Some of us just dream about time travel. Through world-spanning archaeological research, Melina Seabrook ’17 is making it happen.
The junior anthropology major from Monroe, Washington, has experienced hands-on research into the ancient past in far-flung dig sites across the globe. Her first such trip took place in fall 2014 when she visited Stony Brook’s Turkana Basin Institute in Kenya to help investigate one of Professor James Rossie’s Miocene primate sites. There, Melina helped excavate an elephant femur.
That prepared her for an even more groundbreaking experience: a 10-week excavation of Ur, an ancient Sumerian city-state, with Professor Elizabeth Stone, a world-renowned expert in Iraq’s archaeological sites.
“Going to Kenya helped get me ready for the desert heat and sand of Iraq,” said Melina.
At Ur, Melina worked with Stone on an excavation by British archeologist Sir Leonard Woolley, who had closed the site in 1934 with the realization that “only a minute fraction” had been explored.
There had been no significant excavation in Ur until last year, when Stone invited Melina, who was interested in that part of the world, to accompany her and participate in the dig.
Iraq has been a dangerous place of late, but the excavation site was well-guarded and located far from combat and unrest. Abdel-amir Hamdani, who received his PhD in Anthropology from Stony Brook in 2015 was crucial to the development of the project, joined Stone, Melina and other students on the research team.
The project’s focus is on the socioeconomic transformation of Ur from the capital of a large bureaucratic empire to one city-state among many in Mesopotamia during the early 2nd millennium BCE (Before Common Era), also known as the middle- to late-Bronze Age.
Stone and Melina are examining public buildings from that period and trying to determine if the population was composed of a free people or if they were semi-slaves working for the government. Stone is challenging the notion of inequality, positing instead that the city-state afforded social mobility and that is why people wanted to live there. She determines where the digs take place and with the help of local workers, collects pottery and bone and looks for plant remains in soil samples. The best objects they collect are archived in a museum in Baghdad.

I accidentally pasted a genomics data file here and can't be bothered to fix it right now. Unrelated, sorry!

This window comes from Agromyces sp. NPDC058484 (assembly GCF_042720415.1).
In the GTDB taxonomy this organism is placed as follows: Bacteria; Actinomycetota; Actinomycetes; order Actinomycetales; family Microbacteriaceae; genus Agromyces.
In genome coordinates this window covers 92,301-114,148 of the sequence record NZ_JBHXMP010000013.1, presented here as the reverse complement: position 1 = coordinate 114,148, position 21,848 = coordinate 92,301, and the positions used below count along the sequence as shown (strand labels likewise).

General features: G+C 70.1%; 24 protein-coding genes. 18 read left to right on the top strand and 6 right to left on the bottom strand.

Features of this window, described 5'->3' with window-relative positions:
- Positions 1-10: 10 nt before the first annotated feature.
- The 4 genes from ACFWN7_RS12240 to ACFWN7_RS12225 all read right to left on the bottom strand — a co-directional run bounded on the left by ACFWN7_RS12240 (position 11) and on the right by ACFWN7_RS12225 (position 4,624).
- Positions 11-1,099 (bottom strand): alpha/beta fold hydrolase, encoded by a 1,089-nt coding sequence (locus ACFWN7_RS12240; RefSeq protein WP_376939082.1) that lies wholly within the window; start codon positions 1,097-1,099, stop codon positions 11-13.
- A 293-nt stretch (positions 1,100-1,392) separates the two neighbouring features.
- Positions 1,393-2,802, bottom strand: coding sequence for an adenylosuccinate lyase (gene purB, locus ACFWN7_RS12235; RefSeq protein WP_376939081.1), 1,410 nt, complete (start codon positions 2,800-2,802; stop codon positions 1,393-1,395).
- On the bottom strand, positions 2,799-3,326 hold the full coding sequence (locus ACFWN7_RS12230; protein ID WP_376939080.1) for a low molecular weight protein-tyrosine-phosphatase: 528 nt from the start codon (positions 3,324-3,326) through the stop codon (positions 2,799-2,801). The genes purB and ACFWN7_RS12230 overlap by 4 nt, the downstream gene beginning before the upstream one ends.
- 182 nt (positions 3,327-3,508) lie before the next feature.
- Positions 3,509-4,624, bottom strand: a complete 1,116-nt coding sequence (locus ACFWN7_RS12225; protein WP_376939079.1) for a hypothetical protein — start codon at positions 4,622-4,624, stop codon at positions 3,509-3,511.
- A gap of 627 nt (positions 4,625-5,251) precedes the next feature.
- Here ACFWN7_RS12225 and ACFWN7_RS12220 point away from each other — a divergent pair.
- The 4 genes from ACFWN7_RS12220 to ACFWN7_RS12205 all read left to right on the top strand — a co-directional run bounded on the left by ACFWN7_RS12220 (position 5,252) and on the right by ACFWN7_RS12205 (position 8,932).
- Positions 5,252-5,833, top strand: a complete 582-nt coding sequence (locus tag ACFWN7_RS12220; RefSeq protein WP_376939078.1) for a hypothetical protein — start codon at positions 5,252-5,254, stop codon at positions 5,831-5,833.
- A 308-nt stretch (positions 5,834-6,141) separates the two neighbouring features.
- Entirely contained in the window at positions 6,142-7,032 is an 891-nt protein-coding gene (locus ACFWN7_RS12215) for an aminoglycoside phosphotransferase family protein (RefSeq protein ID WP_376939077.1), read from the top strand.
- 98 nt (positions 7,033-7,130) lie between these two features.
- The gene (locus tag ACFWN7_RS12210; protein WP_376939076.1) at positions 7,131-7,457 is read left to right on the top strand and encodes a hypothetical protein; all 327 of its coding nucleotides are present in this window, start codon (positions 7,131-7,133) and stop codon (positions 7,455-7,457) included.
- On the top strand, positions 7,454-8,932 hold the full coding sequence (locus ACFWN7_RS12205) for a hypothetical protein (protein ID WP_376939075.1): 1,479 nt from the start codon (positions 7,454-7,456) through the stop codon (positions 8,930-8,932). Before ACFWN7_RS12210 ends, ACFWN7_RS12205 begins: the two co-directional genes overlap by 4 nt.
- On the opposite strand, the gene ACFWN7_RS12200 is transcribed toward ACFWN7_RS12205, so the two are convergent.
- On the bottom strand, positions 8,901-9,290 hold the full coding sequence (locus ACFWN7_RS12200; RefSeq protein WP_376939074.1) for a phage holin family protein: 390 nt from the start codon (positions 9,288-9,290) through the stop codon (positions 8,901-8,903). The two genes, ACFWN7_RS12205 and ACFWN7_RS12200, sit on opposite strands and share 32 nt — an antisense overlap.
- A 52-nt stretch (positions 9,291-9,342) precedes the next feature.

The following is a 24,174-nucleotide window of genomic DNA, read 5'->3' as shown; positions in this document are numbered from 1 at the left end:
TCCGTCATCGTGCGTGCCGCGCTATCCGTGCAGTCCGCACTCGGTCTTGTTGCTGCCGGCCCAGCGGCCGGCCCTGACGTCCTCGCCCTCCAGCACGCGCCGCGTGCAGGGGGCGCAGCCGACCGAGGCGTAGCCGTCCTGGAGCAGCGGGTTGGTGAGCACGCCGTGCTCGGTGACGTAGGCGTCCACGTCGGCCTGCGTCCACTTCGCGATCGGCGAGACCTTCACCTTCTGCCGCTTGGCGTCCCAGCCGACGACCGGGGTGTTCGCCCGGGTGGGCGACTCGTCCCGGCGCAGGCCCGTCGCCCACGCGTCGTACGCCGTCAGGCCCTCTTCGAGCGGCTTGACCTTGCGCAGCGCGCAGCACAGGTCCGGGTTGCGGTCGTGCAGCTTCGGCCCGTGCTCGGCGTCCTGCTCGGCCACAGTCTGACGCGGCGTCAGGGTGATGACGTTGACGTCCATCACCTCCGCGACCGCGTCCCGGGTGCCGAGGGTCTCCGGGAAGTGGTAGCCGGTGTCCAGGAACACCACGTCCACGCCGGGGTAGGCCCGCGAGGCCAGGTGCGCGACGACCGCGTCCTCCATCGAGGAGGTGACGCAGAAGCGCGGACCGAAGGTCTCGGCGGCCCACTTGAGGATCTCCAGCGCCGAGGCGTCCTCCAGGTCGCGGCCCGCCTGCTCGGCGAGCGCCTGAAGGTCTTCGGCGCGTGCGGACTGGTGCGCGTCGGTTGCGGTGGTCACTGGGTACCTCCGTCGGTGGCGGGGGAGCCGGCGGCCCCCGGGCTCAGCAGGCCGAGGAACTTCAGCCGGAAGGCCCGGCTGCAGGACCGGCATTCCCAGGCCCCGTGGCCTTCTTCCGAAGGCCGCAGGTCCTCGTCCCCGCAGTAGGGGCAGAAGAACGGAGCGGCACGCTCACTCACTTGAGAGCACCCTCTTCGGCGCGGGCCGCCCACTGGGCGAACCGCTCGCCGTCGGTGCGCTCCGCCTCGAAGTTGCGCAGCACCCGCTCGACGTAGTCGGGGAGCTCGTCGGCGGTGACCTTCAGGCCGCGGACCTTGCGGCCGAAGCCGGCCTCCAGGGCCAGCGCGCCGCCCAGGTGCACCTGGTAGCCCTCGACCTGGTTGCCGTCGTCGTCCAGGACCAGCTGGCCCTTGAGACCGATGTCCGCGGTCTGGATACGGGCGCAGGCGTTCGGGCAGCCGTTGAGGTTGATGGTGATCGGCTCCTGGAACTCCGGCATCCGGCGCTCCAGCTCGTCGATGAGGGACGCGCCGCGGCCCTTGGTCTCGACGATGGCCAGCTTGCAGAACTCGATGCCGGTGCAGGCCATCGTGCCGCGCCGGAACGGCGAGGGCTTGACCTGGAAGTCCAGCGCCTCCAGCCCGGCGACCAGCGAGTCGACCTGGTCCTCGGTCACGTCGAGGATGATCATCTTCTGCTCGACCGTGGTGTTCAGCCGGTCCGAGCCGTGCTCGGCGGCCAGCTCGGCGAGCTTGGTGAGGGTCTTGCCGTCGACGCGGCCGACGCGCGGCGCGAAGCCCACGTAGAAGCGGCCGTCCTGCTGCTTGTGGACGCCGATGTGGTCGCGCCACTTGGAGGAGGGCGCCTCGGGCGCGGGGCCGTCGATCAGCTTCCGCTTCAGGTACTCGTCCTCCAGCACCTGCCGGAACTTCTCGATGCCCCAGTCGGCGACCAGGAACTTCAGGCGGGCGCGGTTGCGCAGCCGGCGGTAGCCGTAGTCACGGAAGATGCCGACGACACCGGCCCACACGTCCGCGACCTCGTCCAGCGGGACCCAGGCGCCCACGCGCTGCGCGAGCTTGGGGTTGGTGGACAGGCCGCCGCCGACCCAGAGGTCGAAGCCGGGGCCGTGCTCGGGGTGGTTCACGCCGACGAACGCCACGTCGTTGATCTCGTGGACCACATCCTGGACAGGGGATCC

Every day except Friday, the students dig from 7:00 am to 1:00 pm. The hottest part of the day is reserved for lab work. Melina learned pottery illustration in Iraq — an invaluable skill for spotting significant artifacts. During reconstruction, photographs don’t always show important details that close examination of a stone tool or piece of pottery can reveal.
“You never know what you’re going to find,” said Melina. “You go in blind and have to be careful so that you don’t accidentally destroy something. Some days you find nothing; other days you might uncover several objects. It’s crucial to follow a schedule and be willing to do repetitive work.”
Her love for archaeology is evident: To go on the dig, Melina took a leave of absence for the semester. She will return to Iraq next spring to do additional fieldwork.
“It was definitely worth it,” she said. “It doesn’t affect my schoolwork and it can only help my future,” said Melina.
She chose Stony Brook for its highly acclaimed archaeology faculty and program. Her future will include graduate school, possibly in the growing field of biological anthropology, and may some day include museum work as a curator, researcher or teacher.
— Glenn Jochum